Despite Saudi Arabia's heightened stature in the Persian Gulf war, the Arabs negotiating with Israel are likely to be limited to "front-line" states and the Palestinians, Secretary of State James Baker said Saturday.
In the meantime, the U.S. diplomatic drive to set up negotiations appeared to be faltering. Baker left Israel Saturday without an agreement on either a framework or on Palestinian participation.And then in Aqaba, the Red Sea redoubt of King Hussein, he apparently was unable to persuade the Jordanian monarch to give his unqualified support to negotiations to end the 43-year Arab-Israeli conflict.
Baker left Jerusalem declining to specify the procedural issues that have slowed his attempt to set up negotiations. U.S. officials said only that they involved the format and who would represent the Palestinians.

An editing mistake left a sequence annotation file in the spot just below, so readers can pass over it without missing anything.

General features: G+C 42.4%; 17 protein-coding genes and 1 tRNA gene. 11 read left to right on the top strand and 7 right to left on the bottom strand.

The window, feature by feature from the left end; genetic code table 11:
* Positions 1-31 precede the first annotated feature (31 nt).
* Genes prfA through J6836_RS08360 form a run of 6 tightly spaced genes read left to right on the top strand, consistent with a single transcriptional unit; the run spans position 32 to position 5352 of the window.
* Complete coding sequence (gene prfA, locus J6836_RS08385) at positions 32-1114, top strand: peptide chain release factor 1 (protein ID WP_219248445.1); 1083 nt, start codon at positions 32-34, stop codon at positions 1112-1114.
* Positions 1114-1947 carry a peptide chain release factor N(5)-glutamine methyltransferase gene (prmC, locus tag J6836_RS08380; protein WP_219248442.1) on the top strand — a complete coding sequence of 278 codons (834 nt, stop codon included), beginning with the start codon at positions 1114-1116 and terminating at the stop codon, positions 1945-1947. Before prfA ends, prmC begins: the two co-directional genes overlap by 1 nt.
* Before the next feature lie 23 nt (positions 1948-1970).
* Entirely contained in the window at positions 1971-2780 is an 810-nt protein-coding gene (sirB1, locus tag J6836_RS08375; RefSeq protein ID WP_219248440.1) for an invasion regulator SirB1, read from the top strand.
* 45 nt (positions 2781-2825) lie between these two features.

Foreign ministers of the European Community asked Baker in Luxemburg on Thursday for a role as a co-sponsor along with the Soviet Union. All Arab leaders Baker talked to last week in the Middle East proposed an international setting such as holding the talks under U.N. auspices.
Baker flew here Saturday evening and met with Foreign Minister Esmat Abdel-Meguid. He was to hold more extensive talks Sunday with President Hosni Mubarak and the foreign minister. They agreed in principle last week to Arab-Israeli negotiations.
Since his return to the region Thursday, Baker has had his hands full fashioning an accord. After meeting with Mubarak, Baker is to fly to Saudi Arabia on Sunday for talks with King Fahd and with Prince Saud, the Saudi foreign minister.